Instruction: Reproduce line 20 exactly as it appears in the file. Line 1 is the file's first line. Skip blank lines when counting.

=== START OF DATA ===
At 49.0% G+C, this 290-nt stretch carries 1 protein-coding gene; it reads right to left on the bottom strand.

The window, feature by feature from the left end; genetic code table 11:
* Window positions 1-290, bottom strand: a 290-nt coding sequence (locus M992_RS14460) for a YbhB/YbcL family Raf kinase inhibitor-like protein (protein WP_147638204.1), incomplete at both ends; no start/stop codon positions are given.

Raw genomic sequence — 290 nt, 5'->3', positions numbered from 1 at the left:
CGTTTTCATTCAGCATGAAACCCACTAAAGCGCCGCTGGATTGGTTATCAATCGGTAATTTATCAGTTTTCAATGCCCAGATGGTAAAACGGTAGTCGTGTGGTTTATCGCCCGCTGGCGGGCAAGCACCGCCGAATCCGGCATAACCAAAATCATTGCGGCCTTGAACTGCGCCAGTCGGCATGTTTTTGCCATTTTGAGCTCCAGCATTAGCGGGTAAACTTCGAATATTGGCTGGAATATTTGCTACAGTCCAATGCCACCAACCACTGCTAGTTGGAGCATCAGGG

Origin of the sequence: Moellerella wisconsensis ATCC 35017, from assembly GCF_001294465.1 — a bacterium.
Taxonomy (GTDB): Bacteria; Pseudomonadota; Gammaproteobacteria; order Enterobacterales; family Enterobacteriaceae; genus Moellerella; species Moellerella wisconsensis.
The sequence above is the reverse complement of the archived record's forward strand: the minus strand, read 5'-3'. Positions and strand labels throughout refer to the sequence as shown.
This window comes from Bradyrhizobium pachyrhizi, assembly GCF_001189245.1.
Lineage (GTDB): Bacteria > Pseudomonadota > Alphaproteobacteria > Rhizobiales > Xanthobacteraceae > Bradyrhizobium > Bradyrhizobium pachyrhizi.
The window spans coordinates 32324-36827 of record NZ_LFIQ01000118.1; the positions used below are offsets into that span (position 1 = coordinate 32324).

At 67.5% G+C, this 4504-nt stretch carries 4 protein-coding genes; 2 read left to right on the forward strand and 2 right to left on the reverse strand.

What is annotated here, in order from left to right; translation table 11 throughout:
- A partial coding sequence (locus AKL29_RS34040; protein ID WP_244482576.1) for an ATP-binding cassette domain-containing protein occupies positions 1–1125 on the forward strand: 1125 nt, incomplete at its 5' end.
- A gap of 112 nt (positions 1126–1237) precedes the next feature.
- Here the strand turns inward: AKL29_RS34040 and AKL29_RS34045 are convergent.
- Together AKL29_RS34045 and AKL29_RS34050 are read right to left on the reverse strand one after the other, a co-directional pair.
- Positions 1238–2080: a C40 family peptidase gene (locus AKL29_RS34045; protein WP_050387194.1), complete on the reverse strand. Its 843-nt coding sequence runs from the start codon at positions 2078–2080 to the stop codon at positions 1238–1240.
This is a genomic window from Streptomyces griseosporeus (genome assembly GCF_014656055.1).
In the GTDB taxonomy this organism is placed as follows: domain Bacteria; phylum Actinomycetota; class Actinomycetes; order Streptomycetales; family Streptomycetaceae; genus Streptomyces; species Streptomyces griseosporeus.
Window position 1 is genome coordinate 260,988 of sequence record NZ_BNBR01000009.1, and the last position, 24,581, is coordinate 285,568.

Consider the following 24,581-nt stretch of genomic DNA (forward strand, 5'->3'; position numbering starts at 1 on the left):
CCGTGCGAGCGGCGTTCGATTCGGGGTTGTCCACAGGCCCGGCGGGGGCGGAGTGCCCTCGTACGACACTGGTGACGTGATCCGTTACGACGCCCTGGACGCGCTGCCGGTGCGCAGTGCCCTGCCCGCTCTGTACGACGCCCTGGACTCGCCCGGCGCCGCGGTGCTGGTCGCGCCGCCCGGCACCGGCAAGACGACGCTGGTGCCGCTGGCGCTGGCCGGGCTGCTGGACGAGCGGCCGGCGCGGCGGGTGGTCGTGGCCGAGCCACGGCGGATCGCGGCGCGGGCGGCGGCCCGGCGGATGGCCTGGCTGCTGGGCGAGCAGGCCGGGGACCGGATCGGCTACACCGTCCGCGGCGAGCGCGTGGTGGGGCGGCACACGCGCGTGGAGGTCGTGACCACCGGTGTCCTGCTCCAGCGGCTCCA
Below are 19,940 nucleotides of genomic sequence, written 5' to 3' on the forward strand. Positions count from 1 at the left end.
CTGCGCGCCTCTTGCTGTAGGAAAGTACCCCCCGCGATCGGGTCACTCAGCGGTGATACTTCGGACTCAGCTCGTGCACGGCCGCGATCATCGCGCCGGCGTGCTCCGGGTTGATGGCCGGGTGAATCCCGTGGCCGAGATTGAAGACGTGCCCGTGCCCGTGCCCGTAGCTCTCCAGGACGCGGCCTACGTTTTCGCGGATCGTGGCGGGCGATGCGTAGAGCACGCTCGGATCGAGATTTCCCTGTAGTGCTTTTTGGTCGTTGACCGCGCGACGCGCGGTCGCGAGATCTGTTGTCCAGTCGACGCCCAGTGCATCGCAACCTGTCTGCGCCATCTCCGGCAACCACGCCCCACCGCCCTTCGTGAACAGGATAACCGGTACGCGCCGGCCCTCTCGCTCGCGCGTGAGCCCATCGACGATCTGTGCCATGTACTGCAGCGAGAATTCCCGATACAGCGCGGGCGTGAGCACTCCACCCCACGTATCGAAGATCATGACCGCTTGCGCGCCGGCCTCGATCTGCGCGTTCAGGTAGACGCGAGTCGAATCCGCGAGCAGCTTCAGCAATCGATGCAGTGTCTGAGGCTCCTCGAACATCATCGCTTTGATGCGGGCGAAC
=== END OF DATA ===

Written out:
In the GTDB taxonomy this organism is placed as follows: domain Bacteria; phylum Actinomycetota; class Actinomycetes; order Streptomycetales; family Streptomycetaceae; genus Streptomyces; species Streptomyces griseosporeus.